The LT23S first stage MGF1200 GaAsFET had definitely blown (T6 in the manual’s diagrams). When I put a probe on the second stage, I could hear the noise level rise in the IF transciever, so it looked hopeful for the following stages. The LT23S still worked fine on transmit.
Searching around on the internet, I found KM0T had mentioned that WM0TEM had suggested an ATF10136 as a replacement for an MGF1200. I managed to obtain a couple of ATF10136 devices from utsource.net. The connecting leads are shorter than on the MGF1200.
I used a magnifying lamp and my best close-work spectacles. The ATF10136 package was marked only “101” with a spot toward the Gate connection. It was a little smaller than my soldering iron tip. I removed the MGF1200, taking care not to lose the little ferrite ring which was around the Source lead. With static wrist-band in place, & touching the soldering iron to the case, I soldered in the ATF10136. I completely forgot to re-attach the ferrite ring. The connections appeared to be the same as for the MGF1200.
The datasheet says the maximum VDS (voltage Drain-Source) is 5V. Measuring the VDS, I brought up the LT23S supply voltage gradually from zero to 13.7V. VDS came up to about 4V. Nothing popped!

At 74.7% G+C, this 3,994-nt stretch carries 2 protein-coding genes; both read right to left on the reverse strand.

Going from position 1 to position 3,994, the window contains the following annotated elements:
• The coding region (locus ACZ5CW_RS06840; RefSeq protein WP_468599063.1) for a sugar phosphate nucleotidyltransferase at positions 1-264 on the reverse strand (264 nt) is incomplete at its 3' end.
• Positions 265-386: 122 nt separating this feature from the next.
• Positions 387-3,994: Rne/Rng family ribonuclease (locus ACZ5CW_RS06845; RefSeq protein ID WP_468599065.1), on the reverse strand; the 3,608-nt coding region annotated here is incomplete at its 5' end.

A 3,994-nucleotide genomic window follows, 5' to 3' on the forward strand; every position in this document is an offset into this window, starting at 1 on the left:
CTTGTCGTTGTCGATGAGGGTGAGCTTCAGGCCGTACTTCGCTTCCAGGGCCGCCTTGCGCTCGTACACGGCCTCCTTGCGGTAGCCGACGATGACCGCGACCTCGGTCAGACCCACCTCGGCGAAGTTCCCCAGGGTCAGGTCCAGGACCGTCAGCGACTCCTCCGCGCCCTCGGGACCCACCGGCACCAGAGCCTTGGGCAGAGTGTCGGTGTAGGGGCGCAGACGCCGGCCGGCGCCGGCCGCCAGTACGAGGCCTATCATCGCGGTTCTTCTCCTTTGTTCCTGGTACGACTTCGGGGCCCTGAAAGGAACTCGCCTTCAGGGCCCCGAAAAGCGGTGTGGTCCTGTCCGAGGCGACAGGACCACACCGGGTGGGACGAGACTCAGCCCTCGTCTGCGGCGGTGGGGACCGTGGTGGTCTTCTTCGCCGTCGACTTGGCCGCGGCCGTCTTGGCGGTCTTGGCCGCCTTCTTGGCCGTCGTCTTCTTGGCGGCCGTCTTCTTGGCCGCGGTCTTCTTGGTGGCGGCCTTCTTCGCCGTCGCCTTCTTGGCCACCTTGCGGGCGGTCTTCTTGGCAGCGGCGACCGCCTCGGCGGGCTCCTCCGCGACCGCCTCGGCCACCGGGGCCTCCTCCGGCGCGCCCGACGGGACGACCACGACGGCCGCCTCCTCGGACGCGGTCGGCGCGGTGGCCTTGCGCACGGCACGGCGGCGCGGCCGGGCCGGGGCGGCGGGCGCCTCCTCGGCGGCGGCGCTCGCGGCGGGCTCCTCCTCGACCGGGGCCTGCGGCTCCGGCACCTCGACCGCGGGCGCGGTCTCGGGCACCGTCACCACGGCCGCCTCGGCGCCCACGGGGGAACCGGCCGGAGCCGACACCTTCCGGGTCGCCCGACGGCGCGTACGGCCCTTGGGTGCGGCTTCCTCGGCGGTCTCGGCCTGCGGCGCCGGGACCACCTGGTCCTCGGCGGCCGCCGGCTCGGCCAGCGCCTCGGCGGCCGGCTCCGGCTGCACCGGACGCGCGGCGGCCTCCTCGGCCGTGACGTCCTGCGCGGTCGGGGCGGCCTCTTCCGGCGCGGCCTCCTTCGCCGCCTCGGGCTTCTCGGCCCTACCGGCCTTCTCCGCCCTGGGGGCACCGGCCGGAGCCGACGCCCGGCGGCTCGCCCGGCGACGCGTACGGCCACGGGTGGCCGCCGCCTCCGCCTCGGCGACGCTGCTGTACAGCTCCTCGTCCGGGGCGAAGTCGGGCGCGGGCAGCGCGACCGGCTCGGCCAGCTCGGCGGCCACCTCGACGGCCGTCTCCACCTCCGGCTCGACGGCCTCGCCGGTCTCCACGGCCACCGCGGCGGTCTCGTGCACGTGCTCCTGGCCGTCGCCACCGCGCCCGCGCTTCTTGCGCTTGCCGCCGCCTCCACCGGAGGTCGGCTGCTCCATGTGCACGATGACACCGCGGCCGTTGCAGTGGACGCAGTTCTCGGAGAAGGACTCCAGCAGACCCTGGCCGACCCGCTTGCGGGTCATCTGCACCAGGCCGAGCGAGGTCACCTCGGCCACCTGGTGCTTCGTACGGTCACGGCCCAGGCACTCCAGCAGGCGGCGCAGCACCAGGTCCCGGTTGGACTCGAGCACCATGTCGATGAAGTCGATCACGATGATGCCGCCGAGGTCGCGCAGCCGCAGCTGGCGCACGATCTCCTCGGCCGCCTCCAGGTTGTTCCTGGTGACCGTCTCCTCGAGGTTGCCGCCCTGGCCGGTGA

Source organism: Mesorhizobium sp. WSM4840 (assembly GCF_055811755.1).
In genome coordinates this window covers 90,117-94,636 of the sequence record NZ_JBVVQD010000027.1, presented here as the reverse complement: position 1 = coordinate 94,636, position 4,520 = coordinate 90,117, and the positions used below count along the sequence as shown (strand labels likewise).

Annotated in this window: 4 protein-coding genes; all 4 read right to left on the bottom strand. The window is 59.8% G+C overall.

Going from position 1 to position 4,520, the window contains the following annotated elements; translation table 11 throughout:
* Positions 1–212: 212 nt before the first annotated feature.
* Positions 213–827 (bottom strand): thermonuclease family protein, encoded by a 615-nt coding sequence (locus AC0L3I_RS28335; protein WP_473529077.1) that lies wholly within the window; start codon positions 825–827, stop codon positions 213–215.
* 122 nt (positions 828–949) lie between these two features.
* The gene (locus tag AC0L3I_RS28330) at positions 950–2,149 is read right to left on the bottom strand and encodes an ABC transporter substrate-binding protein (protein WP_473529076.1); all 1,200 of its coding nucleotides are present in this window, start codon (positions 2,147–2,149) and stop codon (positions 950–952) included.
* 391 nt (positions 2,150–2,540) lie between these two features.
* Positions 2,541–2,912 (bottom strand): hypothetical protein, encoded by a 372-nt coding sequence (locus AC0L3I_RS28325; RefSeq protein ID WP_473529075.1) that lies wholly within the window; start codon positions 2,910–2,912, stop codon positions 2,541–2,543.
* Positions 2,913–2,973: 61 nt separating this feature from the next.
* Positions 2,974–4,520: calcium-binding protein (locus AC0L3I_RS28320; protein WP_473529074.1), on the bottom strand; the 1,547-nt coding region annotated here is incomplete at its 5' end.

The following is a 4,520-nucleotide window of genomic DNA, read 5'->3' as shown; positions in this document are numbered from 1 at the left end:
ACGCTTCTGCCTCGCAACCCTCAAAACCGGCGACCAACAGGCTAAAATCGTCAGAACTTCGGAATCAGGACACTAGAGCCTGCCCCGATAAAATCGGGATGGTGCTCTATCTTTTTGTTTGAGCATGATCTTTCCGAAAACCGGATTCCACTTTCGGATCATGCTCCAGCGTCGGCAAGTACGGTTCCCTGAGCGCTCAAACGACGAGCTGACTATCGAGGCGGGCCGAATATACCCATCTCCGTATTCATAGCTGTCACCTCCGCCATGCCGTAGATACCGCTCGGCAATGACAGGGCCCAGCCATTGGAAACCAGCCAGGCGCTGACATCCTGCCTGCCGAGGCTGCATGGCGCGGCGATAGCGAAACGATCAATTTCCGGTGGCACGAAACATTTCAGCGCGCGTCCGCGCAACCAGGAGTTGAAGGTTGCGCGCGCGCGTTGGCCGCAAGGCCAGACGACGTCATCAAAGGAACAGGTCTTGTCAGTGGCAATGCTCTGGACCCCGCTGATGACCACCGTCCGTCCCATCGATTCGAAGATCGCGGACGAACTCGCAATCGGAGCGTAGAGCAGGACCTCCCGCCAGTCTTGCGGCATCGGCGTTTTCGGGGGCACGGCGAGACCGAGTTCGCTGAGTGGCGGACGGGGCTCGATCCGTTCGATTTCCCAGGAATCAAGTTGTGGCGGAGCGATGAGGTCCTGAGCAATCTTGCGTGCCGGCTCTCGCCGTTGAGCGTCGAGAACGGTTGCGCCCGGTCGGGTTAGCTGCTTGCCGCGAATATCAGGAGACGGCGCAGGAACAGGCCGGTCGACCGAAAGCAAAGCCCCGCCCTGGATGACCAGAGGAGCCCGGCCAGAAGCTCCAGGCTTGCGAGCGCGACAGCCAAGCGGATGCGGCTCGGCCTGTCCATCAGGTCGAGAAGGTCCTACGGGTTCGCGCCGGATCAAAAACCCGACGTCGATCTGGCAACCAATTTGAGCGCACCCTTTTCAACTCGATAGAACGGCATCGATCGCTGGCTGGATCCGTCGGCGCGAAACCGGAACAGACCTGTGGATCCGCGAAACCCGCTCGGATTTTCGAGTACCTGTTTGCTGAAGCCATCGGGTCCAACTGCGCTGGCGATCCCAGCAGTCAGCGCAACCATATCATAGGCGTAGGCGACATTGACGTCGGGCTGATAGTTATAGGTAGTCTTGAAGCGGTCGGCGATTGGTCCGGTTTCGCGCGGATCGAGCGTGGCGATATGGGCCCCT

Turning on the transceiver for the 2m IF, I was astonished to find Martlesham GB3MHL chirruping in merrily! This was received via aircraft scatter & GB3MHL was not audible when the ‘planes went away. There was about 0.5V across the 47ohm Source resistor, so the FET must have been drawing about 10mA.
Perhaps this is a bit low for the ATF device, so some re-biasing may be necessary? Also, perhaps VDS should be lowered to about 2V?
I re-biased the ATF10136 by changing the source and drain resistors, RS & RD respectively. Originally these were both 47ohm. I increased RD to 110ohm (2x220ohm in parallel) so as to drop the drain voltage. Then I decreased RS to only 4.7ohm. This left VDS at about 2V and IDS at about 27mA, which felt safer to me and also nearer to the test data on the datasheet.
The datasheet charts suggest a gain of about 18dB and a noise figure of 0.5dB. I haven’t tried measuring these. I did not try re-aligning the 3-pole filter which follows T6.
For good measure, I added a block of insulating foam over the local oscillator crystals in order to try to improve the frequency stability.
With the screening & box re-assembled, it all seems quite stable & GB3MHL (now GB3MHZ) still chirrups in merrily (via the Wimo yagi & and the Bob Platts pre-amplifier, positioned near the mast head).
Note: if you try this yourself, you are on your own!